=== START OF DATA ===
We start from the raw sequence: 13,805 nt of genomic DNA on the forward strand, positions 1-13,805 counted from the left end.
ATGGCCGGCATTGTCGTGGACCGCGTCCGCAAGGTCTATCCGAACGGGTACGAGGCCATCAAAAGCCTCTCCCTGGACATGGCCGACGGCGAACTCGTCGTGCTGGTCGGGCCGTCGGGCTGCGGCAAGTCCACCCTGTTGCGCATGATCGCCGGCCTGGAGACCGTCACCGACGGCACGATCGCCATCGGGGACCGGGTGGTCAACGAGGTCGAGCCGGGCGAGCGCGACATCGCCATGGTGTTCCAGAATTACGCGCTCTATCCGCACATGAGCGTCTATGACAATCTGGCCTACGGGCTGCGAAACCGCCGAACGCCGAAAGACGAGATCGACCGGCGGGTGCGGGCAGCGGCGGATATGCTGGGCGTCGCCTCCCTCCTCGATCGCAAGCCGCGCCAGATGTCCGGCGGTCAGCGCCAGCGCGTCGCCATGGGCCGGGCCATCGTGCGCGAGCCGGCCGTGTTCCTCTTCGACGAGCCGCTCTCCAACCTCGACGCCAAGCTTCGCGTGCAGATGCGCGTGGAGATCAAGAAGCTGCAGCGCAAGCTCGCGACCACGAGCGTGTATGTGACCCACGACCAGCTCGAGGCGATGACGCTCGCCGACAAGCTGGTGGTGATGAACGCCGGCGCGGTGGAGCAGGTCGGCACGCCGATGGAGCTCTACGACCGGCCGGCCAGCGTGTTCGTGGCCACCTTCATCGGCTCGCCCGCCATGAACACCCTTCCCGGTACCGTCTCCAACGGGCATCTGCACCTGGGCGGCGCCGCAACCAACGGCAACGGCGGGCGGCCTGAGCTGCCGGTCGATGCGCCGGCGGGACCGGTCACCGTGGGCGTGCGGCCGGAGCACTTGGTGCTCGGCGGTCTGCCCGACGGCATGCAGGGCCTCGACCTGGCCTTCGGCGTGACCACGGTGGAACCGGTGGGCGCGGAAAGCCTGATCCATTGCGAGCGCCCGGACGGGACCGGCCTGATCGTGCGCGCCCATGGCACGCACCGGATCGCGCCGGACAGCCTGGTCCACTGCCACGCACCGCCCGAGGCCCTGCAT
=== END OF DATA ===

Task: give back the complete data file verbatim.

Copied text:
We start from the raw sequence: 13,805 nt of genomic DNA on the forward strand, positions 1-13,805 counted from the left end.
ATGGCCGGCATTGTCGTGGACCGCGTCCGCAAGGTCTATCCGAACGGGTACGAGGCCATCAAAAGCCTCTCCCTGGACATGGCCGACGGCGAACTCGTCGTGCTGGTCGGGCCGTCGGGCTGCGGCAAGTCCACCCTGTTGCGCATGATCGCCGGCCTGGAGACCGTCACCGACGGCACGATCGCCATCGGGGACCGGGTGGTCAACGAGGTCGAGCCGGGCGAGCGCGACATCGCCATGGTGTTCCAGAATTACGCGCTCTATCCGCACATGAGCGTCTATGACAATCTGGCCTACGGGCTGCGAAACCGCCGAACGCCGAAAGACGAGATCGACCGGCGGGTGCGGGCAGCGGCGGATATGCTGGGCGTCGCCTCCCTCCTCGATCGCAAGCCGCGCCAGATGTCCGGCGGTCAGCGCCAGCGCGTCGCCATGGGCCGGGCCATCGTGCGCGAGCCGGCCGTGTTCCTCTTCGACGAGCCGCTCTCCAACCTCGACGCCAAGCTTCGCGTGCAGATGCGCGTGGAGATCAAGAAGCTGCAGCGCAAGCTCGCGACCACGAGCGTGTATGTGACCCACGACCAGCTCGAGGCGATGACGCTCGCCGACAAGCTGGTGGTGATGAACGCCGGCGCGGTGGAGCAGGTCGGCACGCCGATGGAGCTCTACGACCGGCCGGCCAGCGTGTTCGTGGCCACCTTCATCGGCTCGCCCGCCATGAACACCCTTCCCGGTACCGTCTCCAACGGGCATCTGCACCTGGGCGGCGCCGCAACCAACGGCAACGGCGGGCGGCCTGAGCTGCCGGTCGATGCGCCGGCGGGACCGGTCACCGTGGGCGTGCGGCCGGAGCACTTGGTGCTCGGCGGTCTGCCCGACGGCATGCAGGGCCTCGACCTGGCCTTCGGCGTGACCACGGTGGAACCGGTGGGCGCGGAAAGCCTGATCCATTGCGAGCGCCCGGACGGGACCGGCCTGATCGTGCGCGCCCATGGCACGCACCGGATCGCGCCGGACAGCCTGGTCCACTGCCACGCACCGCCCGAGGCCCTGCAT